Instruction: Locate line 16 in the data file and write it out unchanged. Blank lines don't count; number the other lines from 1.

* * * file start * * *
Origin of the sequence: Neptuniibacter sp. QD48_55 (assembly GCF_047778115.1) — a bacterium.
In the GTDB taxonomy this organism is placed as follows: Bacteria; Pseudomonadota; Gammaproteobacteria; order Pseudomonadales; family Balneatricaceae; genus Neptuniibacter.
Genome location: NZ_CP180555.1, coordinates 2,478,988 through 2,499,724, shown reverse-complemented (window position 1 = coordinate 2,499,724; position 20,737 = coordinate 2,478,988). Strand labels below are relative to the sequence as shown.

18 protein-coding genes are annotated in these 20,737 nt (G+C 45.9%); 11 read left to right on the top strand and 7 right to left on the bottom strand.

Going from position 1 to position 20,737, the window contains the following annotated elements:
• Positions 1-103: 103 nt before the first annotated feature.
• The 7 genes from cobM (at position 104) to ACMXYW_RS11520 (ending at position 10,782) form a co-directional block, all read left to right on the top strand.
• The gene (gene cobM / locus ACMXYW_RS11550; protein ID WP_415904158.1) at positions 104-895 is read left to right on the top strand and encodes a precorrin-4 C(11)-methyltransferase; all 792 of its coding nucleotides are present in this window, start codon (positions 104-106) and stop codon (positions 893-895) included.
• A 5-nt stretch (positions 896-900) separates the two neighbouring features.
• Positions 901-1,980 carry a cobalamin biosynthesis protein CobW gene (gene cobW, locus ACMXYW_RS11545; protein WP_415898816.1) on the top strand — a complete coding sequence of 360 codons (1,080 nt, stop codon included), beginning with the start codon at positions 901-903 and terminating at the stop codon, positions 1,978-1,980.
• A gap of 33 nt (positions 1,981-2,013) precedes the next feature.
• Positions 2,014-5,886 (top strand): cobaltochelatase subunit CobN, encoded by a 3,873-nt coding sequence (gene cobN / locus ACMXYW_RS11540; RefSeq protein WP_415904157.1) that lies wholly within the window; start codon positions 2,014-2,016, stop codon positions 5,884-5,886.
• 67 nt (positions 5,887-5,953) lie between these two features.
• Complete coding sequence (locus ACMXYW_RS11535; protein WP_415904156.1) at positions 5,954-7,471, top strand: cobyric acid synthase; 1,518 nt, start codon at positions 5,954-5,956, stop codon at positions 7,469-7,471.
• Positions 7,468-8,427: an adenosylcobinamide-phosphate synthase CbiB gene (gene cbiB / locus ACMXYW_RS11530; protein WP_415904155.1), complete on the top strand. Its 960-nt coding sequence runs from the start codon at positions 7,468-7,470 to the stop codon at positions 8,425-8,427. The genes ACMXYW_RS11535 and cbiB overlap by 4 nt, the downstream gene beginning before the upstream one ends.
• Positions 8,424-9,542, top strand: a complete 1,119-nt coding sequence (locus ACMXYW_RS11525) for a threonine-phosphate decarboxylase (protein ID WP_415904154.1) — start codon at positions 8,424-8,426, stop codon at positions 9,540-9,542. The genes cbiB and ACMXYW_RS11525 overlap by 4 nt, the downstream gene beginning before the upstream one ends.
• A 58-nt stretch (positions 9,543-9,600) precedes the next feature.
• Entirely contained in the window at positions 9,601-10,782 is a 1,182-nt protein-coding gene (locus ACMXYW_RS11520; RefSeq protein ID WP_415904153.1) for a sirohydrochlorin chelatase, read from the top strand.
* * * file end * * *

• Positions 8,424-9,542, top strand: a complete 1,119-nt coding sequence (locus ACMXYW_RS11525) for a threonine-phosphate decarboxylase (protein ID WP_415904154.1) — start codon at positions 8,424-8,426, stop codon at positions 9,540-9,542. The genes cbiB and ACMXYW_RS11525 overlap by 4 nt, the downstream gene beginning before the upstream one ends.